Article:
Changes to Crisis Loans – protecting the vulnerable
This was published under the 2010 to 2015 Conservative and Liberal Democrat coalition government
Urgent restrictions on Crisis Loans have been announced today in order to protect the discretionary Social Fund budget.
Urgent restrictions on Crisis Loans have been announced today in order to protect the discretionary Social Fund budget, which could run out before Christmas if current spending levels continue.
Crisis Loans were set up to meet immediate short-term needs in an emergency. Yet in the last seven years there have been over seven million claims from 400,000 regular users applying for 10 or more crisis loans. Since telephone claims were introduced in 2006 daily spend on the loans has tripled to £1million a day.
From April, the Department for Work and Pensions will no longer pay Crisis Loans for items such as cookers and beds, will limit the amount paid for living expenses and will set a cap of three Crisis Loans for general living expenses in a rolling year.
Minister for Pensions, Steve Webb said:
It is clear that the system is acting as a sticking plaster that isn’t addressing the real problems that people are facing. We need to ensure that crisis loan support is correctly targeted at those who need it most and ensure we can still afford to pay Budgeting Loans. That’s why we’ve taken urgent action today to protect the budget.
We don’t want to leave people on low incomes without the safety net of interest-free Budgeting Loans and then turning to loan sharks for help.
Budgeting Loans are intended to help long-term income-related benefit recipients cope with the cost of essential items like furniture and household equipment. If spending continued, money for them would run out by Christmas.
Notes to Editors:
The planned changes to the Crisis Loan system from April 2011 are:
- No longer paying Crisis Loans for items such as cookers and beds. There will be some residual support for people following a disaster such as flooding.
- We will reduce the rate paid for living expenses from 75 per cent down to 60 per cent of benefit rate. This will align with the position for Jobseekers Allowance cases paid at the hardship rate.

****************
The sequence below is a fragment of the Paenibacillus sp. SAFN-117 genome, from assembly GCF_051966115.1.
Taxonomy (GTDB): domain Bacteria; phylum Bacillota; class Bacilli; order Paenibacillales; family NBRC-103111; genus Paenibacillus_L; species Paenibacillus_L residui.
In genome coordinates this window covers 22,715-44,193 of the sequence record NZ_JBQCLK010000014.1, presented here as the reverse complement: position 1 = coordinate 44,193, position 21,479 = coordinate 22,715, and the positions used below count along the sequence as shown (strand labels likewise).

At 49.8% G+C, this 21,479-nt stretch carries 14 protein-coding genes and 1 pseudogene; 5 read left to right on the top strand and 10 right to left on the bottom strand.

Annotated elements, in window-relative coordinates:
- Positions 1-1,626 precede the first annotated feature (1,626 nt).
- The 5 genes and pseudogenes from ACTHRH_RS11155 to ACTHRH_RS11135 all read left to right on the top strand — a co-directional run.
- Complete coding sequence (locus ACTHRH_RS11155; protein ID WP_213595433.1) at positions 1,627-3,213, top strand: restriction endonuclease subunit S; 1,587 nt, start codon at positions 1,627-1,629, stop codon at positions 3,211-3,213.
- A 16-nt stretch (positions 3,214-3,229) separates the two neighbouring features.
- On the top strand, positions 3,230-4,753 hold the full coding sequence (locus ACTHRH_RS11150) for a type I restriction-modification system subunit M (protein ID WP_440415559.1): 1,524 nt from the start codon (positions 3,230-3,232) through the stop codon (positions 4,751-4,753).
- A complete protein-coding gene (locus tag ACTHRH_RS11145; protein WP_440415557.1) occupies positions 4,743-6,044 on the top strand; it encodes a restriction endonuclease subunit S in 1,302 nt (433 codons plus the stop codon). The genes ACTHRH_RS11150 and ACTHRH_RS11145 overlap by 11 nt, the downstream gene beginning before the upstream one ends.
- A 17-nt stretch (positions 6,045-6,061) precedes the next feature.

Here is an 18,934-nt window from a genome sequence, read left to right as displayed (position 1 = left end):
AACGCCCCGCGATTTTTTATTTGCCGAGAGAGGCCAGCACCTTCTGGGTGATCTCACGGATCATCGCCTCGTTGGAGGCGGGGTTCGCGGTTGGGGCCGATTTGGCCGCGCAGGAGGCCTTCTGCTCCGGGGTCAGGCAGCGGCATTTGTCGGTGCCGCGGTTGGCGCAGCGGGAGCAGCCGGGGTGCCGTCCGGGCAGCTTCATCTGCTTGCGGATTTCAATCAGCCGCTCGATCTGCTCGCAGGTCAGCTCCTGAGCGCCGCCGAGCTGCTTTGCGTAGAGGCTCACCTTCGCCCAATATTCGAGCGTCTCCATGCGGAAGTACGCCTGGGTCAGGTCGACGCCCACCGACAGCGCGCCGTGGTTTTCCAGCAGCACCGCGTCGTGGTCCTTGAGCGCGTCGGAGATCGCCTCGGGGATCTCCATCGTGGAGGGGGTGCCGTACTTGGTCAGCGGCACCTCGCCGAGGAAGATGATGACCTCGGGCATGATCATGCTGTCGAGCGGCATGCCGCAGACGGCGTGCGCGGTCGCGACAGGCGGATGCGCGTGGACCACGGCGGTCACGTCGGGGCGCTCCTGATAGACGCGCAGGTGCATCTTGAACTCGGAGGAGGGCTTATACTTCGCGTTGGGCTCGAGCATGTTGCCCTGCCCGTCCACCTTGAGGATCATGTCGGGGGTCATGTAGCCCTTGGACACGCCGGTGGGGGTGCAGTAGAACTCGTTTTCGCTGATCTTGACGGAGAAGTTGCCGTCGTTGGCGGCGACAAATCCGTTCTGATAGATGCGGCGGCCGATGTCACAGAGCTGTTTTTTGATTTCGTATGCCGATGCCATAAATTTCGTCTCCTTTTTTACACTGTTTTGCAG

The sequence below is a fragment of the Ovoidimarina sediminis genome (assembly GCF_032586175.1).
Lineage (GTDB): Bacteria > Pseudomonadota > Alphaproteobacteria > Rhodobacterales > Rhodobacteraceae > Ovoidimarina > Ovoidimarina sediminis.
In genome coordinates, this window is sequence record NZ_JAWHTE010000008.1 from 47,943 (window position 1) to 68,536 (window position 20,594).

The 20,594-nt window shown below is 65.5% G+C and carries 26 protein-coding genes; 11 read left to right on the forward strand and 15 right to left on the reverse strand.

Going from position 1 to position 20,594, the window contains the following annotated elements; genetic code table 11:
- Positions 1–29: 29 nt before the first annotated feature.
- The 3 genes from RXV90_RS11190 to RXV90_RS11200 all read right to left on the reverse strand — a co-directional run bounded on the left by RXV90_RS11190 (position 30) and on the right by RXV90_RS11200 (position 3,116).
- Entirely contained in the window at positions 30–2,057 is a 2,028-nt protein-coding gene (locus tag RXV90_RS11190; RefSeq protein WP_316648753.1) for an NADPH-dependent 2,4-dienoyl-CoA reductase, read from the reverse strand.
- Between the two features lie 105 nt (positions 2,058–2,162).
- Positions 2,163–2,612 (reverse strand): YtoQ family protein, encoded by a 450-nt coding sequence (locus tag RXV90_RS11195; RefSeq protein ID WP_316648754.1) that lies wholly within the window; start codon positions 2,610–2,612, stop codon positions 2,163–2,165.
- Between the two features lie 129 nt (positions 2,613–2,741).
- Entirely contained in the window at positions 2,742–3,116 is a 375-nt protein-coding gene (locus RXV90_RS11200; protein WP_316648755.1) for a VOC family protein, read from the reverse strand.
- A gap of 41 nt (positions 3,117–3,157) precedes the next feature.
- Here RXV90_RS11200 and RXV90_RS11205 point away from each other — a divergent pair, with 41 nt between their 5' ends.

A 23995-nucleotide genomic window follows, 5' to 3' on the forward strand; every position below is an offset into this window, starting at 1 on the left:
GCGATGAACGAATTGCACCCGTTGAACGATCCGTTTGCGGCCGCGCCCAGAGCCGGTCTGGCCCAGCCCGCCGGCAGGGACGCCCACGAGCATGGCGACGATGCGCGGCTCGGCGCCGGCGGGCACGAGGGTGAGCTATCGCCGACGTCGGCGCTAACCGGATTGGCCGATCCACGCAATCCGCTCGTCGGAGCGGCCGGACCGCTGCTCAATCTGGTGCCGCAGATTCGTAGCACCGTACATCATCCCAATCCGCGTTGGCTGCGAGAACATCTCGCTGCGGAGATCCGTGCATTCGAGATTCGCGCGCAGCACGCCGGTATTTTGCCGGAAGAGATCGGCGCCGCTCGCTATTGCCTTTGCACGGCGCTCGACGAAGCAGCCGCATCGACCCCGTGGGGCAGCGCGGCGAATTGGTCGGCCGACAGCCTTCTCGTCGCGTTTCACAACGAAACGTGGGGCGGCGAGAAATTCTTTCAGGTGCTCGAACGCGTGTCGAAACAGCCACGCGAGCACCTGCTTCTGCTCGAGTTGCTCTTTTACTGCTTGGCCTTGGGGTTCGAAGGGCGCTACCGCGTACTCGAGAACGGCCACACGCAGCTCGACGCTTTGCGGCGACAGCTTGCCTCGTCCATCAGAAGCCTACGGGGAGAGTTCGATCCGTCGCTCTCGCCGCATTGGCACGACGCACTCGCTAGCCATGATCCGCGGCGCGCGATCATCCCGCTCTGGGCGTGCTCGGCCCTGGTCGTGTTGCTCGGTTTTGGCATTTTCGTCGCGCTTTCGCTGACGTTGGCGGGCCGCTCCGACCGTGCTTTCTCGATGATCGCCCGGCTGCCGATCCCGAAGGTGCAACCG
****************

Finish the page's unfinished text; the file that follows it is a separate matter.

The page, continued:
- We will implement a cap of three Crisis Loan awards for general living expenses in a rolling twelve month period. This policy was tested by Jobcentre Plus in 2009-10.
Social Fund: the current scheme
The Social Fund currently consists of a discretionary and a regulated scheme.
Discretionary Scheme: Community Care Grants, Budgeting Loans and Crisis Loans.
Regulated Scheme: Cold Weather Payments, Funeral Payments, Sure Start Maternity Grants and Winter Fuel Payments.
Social Fund: reform
We have already announced as part of wider welfare reform that the discretionary elements will be reformed from 2013.
- The Welfare Reform White Paper announced that local authorities in England will deliver reformed support to replace Community Care Grants and Crisis Loans for general living expense.
- Crisis Loan alignment payments, interim payments of benefit and Budgeting Loans will be replaced by a system of payments on account integrated into benefits.
- Replacing Community Care Grants and Crisis Loans with provision tailored to local services and integrated with wider support will ensure support properly targeted at those in the greatest need.